Eurozone's ultimatum to Greece: put up or get out

Referendum brought forward after pressure from France and Germany, while Greeks told that bailout will be withheld until after vote on euro membership

Greece last night agreed to hold an early referendum on the Eurozone crisis and to make the vote a simple question of whether Greeks wanted to remain in the euro after France and Germany warned that it would not receive bailout funds without doing so.

The Greek Prime Minister, George Papandreou, who stunned European capitals by announcing the referendum earlier this week, was placed under intense pressure in emergency talks that carried on late into the night on the eve of the G20 summit in Cannes.

He agreed to bring forward the referendum to early next month – 4 or 5 December – and to ask the Greek people to decide on what would amount to a simple "in or out" question.

The German Chancellor, Angela Merkel, said after the talks broke up: "The referendum will revolve around nothing less than the question: does Greece want to stay in the euro, yes or no?" It was agreed that Mr Papandreou could choose the referendum wording himself but that he must not lead the Greek people to believe that they could reject the painful austerity medicine contained in last week's €1 trillion eurozone bailout package and still remain within the euro.

France and Germany had earlier given Athens a stark warning. The EU and IMF would withhold an €8bn payment to Greece due next month unless the referendum was held rapidly, and focused on membership of the euro. This amounted to a threat to turn off Greece's life-support machine and plunge the debt-crippled country into default.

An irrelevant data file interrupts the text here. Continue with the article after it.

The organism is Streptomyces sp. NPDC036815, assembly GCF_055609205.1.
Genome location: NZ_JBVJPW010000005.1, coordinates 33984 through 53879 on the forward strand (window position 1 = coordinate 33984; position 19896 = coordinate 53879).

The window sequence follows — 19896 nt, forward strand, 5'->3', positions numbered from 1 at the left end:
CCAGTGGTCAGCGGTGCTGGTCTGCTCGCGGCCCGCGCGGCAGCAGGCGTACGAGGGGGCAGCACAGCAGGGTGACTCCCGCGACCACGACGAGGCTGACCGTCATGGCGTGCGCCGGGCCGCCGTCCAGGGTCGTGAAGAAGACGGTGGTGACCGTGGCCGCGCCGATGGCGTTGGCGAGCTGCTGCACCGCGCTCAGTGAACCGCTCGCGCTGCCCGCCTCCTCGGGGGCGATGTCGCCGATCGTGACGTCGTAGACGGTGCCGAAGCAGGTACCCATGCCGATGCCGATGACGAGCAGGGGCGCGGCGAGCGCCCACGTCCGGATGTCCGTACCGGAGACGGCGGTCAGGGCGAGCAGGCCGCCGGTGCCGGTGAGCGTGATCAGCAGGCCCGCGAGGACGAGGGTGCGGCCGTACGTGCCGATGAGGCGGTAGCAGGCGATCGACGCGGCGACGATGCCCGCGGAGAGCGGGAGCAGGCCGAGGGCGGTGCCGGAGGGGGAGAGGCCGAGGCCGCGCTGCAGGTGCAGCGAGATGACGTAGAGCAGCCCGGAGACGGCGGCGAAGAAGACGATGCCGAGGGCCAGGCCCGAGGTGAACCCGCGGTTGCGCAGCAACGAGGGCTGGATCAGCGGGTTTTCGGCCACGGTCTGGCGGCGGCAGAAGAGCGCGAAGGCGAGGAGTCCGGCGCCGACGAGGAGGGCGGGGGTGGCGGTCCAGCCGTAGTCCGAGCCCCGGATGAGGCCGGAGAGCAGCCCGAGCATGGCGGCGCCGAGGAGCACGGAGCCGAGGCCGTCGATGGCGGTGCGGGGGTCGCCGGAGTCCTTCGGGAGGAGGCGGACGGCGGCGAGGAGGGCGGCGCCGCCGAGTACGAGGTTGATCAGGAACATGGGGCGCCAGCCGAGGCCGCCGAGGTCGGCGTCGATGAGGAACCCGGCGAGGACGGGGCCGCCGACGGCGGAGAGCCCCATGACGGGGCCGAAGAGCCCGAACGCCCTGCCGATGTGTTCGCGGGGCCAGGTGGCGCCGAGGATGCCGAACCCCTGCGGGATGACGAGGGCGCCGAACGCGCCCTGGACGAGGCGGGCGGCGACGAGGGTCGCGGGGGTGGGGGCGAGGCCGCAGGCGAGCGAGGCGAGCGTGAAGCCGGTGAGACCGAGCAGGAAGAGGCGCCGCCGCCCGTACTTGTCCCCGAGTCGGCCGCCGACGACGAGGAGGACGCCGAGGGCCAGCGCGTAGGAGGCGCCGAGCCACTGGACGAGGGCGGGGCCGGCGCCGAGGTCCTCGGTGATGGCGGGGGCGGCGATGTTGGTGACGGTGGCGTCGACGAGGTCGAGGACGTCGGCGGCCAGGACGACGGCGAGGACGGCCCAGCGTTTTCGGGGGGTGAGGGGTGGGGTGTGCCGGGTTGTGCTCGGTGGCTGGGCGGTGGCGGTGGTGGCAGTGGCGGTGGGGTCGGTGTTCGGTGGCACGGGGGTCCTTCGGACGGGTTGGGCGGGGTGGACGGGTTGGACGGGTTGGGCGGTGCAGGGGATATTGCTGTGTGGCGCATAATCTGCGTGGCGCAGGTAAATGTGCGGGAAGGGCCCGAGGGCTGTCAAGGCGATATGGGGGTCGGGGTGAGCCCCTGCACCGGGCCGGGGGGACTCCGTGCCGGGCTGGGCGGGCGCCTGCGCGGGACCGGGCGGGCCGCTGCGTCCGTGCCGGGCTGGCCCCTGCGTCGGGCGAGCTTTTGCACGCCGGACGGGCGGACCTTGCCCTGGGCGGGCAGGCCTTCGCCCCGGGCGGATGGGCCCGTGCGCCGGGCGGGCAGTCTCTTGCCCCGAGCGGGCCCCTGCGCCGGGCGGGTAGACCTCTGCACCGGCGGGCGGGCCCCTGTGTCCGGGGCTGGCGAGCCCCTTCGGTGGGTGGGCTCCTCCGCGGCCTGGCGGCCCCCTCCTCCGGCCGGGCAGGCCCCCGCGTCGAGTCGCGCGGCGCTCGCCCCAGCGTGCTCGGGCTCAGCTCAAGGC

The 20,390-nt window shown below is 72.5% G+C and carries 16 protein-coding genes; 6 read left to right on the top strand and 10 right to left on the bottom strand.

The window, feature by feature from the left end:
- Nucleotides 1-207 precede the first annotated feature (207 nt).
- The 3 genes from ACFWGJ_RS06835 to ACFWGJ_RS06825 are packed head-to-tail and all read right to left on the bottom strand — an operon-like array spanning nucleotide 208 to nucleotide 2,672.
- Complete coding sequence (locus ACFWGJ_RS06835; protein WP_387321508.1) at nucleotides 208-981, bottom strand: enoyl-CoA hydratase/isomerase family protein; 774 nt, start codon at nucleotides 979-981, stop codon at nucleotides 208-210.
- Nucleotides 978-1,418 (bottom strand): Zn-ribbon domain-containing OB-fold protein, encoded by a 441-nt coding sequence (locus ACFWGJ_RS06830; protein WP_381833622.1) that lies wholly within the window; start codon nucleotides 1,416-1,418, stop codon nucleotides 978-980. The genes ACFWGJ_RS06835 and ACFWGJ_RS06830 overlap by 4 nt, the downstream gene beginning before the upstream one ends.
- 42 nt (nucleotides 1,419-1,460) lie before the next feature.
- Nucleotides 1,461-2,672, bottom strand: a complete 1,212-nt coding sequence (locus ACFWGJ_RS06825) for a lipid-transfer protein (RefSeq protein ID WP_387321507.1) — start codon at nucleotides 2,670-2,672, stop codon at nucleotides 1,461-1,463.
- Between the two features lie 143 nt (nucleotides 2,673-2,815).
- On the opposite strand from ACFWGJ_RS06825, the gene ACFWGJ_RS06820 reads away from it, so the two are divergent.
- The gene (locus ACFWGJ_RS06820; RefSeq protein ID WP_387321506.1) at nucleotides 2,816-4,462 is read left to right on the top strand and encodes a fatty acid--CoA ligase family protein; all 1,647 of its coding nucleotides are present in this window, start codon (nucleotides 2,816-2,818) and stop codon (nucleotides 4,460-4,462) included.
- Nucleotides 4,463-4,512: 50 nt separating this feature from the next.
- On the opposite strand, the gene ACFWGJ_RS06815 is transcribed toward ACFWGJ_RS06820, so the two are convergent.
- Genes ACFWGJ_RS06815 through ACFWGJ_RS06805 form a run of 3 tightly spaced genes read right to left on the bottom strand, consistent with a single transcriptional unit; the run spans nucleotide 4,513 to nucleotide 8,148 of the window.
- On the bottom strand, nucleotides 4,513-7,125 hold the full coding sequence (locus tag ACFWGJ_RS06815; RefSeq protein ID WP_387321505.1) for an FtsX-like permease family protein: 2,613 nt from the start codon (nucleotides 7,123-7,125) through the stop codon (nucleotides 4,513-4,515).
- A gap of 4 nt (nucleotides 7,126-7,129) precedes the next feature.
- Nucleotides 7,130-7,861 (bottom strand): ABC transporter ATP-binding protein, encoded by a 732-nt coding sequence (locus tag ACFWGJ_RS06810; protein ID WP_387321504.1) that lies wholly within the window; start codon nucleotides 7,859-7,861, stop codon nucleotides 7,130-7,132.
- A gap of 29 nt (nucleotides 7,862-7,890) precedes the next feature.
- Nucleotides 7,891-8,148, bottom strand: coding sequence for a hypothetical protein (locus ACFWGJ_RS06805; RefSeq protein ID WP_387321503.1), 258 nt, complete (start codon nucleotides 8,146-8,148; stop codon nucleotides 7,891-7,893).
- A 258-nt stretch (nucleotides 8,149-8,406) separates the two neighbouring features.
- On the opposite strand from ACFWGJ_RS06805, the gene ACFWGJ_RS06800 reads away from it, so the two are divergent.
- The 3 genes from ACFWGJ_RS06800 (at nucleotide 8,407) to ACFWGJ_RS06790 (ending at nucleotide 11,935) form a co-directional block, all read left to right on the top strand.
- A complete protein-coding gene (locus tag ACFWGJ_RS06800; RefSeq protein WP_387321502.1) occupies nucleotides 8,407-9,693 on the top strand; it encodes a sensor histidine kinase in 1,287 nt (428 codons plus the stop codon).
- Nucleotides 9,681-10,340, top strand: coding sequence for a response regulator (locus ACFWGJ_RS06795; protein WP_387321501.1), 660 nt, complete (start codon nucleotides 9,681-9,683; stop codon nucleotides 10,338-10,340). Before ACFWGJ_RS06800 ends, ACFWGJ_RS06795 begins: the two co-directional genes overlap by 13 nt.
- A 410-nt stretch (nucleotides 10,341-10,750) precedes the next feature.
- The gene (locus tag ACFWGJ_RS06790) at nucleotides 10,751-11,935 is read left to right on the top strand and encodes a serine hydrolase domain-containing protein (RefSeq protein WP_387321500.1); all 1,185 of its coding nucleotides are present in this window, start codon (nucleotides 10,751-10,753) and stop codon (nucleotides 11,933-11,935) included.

The wording of the referendum question could be crucial. Polls indicate that most Greeks are hostile to the terms of the deal but are anxious to stay in the euro and the European Union.

Chancellor Merkel and President Nicolas Sarkozy warned Mr Papandreou in Cannes last night that other eurozone countries would rather pull the plug on Greece – and shove it out of the euro – than face months of market uncertainty. They said a Greek "train crash" was preferable to a prolonged period of market turmoil that might increase speculation against Italian and French debt, destroy the euro and plunge the world into a recession.

Chancellor Merkel said: "We would rather achieve a stabilisation of the euro with Greece than without Greece, but this goal of stabilising the euro is more important." Speaking at a joint press conference with Ms Merkel, President Sarkozy said: "Our Greek friends must decide whether they want to continue the journey with us."